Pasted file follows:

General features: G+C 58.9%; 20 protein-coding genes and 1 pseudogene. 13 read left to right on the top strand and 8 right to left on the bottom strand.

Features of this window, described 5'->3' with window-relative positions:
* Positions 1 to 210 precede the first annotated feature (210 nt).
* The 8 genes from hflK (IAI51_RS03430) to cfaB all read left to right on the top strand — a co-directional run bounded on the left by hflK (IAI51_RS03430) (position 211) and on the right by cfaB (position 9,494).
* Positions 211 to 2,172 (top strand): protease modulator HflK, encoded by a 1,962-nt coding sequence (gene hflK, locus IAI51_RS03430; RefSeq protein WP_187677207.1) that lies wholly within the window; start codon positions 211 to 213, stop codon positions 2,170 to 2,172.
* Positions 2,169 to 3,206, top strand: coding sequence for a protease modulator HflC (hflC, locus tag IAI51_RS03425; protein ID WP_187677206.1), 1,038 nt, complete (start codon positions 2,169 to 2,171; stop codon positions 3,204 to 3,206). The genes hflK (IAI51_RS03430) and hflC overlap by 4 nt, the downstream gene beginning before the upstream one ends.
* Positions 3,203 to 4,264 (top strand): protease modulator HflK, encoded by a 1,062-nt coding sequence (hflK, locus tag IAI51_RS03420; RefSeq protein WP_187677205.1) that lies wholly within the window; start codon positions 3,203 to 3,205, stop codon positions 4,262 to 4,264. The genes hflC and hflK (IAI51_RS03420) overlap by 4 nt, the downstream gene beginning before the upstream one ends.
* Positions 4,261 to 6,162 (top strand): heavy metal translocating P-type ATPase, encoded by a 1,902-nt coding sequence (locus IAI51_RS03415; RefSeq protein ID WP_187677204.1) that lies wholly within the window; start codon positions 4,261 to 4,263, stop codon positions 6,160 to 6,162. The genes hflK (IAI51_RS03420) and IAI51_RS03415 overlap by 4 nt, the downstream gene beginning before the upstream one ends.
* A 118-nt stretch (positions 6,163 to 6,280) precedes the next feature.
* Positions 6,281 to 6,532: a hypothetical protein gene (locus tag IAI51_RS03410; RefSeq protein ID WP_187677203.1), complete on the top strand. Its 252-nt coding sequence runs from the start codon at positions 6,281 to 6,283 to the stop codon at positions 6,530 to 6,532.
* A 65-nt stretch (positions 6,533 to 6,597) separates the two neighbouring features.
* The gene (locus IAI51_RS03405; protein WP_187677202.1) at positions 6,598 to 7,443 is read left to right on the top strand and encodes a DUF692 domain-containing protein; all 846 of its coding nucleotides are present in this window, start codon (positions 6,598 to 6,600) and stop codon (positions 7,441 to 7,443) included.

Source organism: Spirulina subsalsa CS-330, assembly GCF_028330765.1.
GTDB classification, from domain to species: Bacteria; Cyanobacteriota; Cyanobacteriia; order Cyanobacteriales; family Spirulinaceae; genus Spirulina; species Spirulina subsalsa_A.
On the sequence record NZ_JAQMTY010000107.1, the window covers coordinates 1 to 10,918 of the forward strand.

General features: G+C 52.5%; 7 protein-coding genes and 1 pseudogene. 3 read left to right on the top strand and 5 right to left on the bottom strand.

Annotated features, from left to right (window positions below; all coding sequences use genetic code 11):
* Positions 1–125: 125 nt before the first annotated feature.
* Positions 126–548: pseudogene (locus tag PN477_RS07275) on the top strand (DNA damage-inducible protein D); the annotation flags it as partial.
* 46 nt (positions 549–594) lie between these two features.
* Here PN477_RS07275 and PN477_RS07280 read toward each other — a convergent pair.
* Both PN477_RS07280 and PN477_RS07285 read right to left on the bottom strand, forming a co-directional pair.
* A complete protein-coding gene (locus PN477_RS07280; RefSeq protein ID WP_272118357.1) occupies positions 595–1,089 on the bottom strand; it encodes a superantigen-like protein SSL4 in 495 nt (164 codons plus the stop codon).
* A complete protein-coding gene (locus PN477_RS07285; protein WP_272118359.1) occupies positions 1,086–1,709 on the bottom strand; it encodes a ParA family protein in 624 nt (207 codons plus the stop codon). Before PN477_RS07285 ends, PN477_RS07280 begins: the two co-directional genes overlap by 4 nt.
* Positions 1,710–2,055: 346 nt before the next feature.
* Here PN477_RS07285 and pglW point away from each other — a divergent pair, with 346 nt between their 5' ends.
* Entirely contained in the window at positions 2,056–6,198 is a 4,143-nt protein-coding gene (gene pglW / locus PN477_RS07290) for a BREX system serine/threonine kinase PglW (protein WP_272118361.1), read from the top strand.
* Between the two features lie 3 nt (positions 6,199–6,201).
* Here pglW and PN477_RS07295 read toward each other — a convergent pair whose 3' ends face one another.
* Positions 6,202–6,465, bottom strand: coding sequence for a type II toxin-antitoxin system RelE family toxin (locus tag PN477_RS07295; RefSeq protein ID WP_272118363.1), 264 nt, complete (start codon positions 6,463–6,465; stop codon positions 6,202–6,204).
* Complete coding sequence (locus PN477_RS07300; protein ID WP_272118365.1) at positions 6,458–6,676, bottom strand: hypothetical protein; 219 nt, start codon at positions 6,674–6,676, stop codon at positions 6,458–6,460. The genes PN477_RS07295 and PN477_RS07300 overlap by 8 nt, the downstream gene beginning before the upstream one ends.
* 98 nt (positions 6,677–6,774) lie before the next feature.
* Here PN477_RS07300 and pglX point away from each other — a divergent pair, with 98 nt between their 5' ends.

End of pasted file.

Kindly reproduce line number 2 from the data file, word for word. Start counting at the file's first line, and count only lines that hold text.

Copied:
Features of this window, described 5'->3' with window-relative positions: